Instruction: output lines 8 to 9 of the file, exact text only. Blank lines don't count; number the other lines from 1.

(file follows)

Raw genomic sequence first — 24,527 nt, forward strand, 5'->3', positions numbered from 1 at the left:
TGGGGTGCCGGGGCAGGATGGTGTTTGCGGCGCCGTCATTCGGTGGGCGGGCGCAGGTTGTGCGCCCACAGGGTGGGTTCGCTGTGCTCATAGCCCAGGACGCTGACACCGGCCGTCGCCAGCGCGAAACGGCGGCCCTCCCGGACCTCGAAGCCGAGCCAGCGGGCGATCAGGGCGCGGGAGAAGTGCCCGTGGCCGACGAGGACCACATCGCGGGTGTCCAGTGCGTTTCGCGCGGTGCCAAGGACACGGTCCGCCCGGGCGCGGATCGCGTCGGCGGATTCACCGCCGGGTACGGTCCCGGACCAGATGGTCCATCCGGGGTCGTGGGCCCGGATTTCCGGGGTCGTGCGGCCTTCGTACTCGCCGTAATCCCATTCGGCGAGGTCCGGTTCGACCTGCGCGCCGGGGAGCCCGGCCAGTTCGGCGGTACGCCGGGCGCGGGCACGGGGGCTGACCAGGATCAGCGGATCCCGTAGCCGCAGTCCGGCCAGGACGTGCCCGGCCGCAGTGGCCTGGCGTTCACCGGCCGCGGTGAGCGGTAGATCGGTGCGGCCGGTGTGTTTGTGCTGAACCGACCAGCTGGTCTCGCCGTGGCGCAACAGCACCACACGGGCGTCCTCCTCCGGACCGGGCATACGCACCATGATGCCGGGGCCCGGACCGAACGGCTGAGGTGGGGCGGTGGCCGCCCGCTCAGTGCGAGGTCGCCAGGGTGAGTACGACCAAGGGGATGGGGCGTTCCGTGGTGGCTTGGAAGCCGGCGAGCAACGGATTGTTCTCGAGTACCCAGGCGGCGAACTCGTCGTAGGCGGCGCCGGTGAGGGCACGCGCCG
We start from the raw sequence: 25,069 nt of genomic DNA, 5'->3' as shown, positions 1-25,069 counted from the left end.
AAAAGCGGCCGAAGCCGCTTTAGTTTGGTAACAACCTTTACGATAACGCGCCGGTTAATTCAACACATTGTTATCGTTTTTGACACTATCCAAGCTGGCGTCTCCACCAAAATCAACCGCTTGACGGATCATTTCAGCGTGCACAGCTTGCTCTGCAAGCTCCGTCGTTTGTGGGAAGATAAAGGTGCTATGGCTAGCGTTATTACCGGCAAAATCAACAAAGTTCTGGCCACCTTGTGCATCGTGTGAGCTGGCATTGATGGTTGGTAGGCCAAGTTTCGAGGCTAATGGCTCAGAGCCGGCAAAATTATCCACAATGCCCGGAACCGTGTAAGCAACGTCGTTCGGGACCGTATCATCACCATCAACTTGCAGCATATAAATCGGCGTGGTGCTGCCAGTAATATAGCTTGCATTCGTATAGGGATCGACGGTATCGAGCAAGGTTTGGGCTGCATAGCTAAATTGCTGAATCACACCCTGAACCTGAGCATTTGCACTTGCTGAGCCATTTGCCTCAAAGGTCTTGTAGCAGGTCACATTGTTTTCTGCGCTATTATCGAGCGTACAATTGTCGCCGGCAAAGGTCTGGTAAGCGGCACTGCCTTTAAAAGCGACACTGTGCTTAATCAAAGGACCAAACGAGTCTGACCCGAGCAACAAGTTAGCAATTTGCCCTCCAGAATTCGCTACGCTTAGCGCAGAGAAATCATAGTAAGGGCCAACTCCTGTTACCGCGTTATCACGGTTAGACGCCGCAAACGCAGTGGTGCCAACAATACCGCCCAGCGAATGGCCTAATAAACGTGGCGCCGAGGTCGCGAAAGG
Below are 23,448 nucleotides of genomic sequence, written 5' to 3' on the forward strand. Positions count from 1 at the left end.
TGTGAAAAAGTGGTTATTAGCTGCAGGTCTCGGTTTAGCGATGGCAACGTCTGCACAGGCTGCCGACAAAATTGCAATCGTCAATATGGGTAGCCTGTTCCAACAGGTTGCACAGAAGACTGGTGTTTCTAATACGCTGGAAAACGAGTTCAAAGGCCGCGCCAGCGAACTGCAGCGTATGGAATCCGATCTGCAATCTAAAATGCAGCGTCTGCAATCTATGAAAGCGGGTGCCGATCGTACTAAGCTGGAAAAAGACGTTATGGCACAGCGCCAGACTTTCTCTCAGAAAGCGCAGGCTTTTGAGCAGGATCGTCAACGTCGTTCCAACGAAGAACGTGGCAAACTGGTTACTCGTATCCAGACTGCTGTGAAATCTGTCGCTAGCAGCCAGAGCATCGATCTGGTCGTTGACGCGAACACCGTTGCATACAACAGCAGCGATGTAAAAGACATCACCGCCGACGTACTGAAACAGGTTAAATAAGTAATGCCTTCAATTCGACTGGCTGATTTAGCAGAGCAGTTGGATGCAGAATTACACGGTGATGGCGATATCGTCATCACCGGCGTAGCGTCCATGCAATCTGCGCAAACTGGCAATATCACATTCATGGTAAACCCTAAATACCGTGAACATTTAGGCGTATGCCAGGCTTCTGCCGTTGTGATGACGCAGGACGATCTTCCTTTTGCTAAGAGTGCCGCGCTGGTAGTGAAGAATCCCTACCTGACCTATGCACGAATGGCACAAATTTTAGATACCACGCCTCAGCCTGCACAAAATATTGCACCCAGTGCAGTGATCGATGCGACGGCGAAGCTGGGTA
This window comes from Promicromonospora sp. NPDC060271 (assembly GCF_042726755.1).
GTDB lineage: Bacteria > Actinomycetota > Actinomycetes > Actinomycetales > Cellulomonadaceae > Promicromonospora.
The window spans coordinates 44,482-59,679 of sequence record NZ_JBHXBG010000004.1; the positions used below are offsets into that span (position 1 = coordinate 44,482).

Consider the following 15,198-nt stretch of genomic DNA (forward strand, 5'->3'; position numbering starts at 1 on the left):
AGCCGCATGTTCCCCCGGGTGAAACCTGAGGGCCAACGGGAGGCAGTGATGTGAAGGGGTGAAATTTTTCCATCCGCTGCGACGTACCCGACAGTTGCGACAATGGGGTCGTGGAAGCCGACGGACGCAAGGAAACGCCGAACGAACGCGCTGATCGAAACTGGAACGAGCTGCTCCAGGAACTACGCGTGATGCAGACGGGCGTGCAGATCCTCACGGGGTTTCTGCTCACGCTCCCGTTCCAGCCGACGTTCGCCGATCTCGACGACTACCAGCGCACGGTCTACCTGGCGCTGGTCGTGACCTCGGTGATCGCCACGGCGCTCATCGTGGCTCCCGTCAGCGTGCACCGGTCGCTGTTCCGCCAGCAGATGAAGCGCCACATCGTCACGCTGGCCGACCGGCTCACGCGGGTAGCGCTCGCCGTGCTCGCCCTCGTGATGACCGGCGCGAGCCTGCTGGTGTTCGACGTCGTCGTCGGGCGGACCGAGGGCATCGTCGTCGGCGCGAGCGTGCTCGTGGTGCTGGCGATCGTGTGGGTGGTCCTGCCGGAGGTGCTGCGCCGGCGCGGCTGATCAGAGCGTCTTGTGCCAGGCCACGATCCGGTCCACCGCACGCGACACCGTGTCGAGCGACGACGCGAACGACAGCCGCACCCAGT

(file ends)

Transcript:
GTDB lineage: Bacteria > Actinomycetota > Actinomycetes > Actinomycetales > Cellulomonadaceae > Promicromonospora.
The window spans coordinates 44,482-59,679 of sequence record NZ_JBHXBG010000004.1; the positions used below are offsets into that span (position 1 = coordinate 44,482).